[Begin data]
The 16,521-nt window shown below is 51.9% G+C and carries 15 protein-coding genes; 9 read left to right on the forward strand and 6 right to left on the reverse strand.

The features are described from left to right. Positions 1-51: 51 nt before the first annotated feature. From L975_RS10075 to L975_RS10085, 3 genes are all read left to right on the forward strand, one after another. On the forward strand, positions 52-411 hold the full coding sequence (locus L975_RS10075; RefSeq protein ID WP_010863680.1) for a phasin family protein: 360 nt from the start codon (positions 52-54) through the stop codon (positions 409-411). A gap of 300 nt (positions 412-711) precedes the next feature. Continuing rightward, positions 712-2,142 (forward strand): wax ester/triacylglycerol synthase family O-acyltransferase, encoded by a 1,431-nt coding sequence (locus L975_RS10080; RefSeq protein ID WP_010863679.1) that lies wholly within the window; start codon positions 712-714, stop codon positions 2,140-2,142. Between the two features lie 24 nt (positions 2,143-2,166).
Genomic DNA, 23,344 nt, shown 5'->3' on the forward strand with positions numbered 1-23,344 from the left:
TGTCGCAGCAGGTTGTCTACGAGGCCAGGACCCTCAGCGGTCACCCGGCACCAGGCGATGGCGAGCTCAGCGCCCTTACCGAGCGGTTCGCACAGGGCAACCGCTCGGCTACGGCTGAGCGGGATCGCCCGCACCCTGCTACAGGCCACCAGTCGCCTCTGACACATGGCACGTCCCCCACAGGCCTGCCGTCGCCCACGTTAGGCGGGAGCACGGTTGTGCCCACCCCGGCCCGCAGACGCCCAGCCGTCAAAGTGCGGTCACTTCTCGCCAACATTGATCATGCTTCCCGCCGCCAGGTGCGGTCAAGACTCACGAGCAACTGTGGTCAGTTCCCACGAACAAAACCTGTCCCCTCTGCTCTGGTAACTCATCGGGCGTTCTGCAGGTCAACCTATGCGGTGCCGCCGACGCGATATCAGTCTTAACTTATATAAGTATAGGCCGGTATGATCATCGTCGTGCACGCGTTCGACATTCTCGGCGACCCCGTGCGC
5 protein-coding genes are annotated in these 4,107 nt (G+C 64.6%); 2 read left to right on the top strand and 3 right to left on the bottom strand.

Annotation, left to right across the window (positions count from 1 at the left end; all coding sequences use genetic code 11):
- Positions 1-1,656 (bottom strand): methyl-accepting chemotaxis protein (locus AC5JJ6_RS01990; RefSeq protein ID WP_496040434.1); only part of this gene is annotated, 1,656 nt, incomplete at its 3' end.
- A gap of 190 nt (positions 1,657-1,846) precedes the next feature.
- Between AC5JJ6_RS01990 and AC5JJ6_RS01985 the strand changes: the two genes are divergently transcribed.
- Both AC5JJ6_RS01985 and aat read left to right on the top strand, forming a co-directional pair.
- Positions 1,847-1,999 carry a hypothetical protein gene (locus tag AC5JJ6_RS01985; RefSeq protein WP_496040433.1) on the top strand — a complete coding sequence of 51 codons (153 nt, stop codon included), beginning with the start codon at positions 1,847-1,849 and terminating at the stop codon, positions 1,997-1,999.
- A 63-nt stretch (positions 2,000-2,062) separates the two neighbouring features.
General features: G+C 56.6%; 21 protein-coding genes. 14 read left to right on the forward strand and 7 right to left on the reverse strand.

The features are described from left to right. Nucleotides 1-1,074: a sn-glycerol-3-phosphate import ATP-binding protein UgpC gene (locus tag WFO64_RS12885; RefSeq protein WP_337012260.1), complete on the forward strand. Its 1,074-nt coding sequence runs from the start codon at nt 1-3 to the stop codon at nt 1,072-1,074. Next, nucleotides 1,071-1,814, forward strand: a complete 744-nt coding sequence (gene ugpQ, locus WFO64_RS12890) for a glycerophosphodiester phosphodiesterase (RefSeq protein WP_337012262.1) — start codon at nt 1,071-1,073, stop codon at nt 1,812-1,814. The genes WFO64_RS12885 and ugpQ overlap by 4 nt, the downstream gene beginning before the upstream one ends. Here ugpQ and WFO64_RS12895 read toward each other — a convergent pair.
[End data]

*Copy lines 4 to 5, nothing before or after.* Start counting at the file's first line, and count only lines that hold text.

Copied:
TGTCGCAGCAGGTTGTCTACGAGGCCAGGACCCTCAGCGGTCACCCGGCACCAGGCGATGGCGAGCTCAGCGCCCTTACCGAGCGGTTCGCACAGGGCAACCGCTCGGCTACGGCTGAGCGGGATCGCCCGCACCCTGCTACAGGCCACCAGTCGCCTCTGACACATGGCACGTCCCCCACAGGCCTGCCGTCGCCCACGTTAGGCGGGAGCACGGTTGTGCCCACCCCGGCCCGCAGACGCCCAGCCGTCAAAGTGCGGTCACTTCTCGCCAACATTGATCATGCTTCCCGCCGCCAGGTGCGGTCAAGACTCACGAGCAACTGTGGTCAGTTCCCACGAACAAAACCTGTCCCCTCTGCTCTGGTAACTCATCGGGCGTTCTGCAGGTCAACCTATGCGGTGCCGCCGACGCGATATCAGTCTTAACTTATATAAGTATAGGCCGGTATGATCATCGTCGTGCACGCGTTCGACATTCTCGGCGACCCCGTGCGC
5 protein-coding genes are annotated in these 4,107 nt (G+C 64.6%); 2 read left to right on the top strand and 3 right to left on the bottom strand.